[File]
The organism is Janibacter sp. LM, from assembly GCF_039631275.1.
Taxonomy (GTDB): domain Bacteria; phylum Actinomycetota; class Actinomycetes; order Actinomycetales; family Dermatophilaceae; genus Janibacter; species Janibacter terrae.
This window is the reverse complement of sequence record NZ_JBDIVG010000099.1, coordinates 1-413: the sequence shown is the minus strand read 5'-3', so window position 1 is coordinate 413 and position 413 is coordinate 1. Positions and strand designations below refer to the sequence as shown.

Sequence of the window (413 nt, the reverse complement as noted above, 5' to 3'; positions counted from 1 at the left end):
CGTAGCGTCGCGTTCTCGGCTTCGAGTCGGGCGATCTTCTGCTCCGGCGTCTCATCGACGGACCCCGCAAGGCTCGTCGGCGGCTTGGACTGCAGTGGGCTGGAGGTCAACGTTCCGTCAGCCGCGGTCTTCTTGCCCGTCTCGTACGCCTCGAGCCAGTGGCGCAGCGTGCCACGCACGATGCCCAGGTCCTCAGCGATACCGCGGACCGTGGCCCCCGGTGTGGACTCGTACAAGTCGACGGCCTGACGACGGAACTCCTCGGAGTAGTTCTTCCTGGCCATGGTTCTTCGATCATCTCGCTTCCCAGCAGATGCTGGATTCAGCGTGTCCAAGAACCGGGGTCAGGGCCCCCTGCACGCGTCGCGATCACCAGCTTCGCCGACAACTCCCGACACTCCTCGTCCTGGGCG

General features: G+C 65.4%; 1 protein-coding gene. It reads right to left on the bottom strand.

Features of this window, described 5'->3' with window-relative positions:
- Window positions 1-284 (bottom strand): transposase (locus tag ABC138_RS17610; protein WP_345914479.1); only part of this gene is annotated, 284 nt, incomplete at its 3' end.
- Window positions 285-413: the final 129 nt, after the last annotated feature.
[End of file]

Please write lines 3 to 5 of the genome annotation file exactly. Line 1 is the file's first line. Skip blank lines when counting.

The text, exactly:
This window is the reverse complement of sequence record NZ_JBDIVG010000099.1, coordinates 1-413: the sequence shown is the minus strand read 5'-3', so window position 1 is coordinate 413 and position 413 is coordinate 1. Positions and strand designations below refer to the sequence as shown.

Sequence of the window (413 nt, the reverse complement as noted above, 5' to 3'; positions counted from 1 at the left end):
CGTAGCGTCGCGTTCTCGGCTTCGAGTCGGGCGATCTTCTGCTCCGGCGTCTCATCGACGGACCCCGCAAGGCTCGTCGGCGGCTTGGACTGCAGTGGGCTGGAGGTCAACGTTCCGTCAGCCGCGGTCTTCTTGCCCGTCTCGTACGCCTCGAGCCAGTGGCGCAGCGTGCCACGCACGATGCCCAGGTCCTCAGCGATACCGCGGACCGTGGCCCCCGGTGTGGACTCGTACAAGTCGACGGCCTGACGACGGAACTCCTCGGAGTAGTTCTTCCTGGCCATGGTTCTTCGATCATCTCGCTTCCCAGCAGATGCTGGATTCAGCGTGTCCAAGAACCGGGGTCAGGGCCCCCTGCACGCGTCGCGATCACCAGCTTCGCCGACAACTCCCGACACTCCTCGTCCTGGGCG